A misty green jungle glow leaves me melancholy high at mid-morning sigh the curtains in the kitchen hold back the ashen stare of this cell block with eighty tiny windows and hands reaching out to pray for the immoral justice to fade, fade with the orange gassy glow of another wet night of multiple ampersand weddings and lonely shuffles beneath creaking porch lights … and I cannot stop thinking of the wandering crows in those tiny black clothes and how they blow through the air and into a fractured face when the hobbling world is overworked or tired as I light these mystic candles all alone the mantle missing pictures of all the seas of you and I at the shores of blue water space and it’s blessed to imagine the days we are tightly knit together our lives wrapped around each other like newspaper on fish, like wings on wheels and it’s fun to play life with you for without you this game is already over and I am merely a wedge stuck beneath an open door letting all the air out forever and ever.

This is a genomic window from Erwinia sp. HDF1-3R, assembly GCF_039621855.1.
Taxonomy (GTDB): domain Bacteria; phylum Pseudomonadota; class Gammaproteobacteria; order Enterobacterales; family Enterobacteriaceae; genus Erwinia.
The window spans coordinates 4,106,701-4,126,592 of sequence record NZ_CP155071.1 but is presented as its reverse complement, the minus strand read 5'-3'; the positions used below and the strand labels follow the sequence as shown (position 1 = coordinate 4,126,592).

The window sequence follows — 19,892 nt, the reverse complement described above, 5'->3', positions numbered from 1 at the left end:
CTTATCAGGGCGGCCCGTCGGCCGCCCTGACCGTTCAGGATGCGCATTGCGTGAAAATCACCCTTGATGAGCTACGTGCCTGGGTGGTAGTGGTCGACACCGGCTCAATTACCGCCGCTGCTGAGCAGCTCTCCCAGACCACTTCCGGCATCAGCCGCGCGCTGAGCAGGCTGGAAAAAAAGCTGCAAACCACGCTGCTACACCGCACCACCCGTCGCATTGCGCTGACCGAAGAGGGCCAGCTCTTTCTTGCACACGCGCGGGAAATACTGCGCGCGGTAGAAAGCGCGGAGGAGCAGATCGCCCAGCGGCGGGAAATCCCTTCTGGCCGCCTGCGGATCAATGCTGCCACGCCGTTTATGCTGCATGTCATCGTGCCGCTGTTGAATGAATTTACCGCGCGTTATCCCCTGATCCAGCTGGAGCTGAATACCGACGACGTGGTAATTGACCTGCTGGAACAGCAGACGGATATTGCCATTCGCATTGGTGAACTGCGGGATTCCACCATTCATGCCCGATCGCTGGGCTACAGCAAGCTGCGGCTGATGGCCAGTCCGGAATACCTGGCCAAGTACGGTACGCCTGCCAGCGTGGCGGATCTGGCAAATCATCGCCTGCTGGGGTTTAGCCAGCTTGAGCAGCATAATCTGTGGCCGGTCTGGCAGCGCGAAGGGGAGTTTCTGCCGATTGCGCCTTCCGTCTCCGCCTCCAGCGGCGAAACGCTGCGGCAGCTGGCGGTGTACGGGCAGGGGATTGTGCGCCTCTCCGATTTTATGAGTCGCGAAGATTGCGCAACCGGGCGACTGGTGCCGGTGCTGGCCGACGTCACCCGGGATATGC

A dark hotel room in a cold Midwest city. The only light there is comes through the love slit in the drapes. The bed in the room is a California King. It’s large, alone, built for four, but cradling one. The air smells of ghosts, gin, and God. There’s a noise in the deep uncomfortable band of golden gray light. The heater box by the window is puffing suffocating breath as the glittering ruby blue town twinkles like radiated space.
“I’m going to be late for my flight,” he tells her as she rolls like a comfortable cat on the giant bed.
“There will be other flights,” she says. “Come keep me warm. It’s so cold in here. It’s like elves have been chipping ice.”
He turns away from the window to look at her there. She looks welcoming yet evil.
“That’s a weird thing to say,” he tells her.
She shrugs, unwraps a piece of gum and puts it into her mouth. “What can I say. I’m a weird girl.”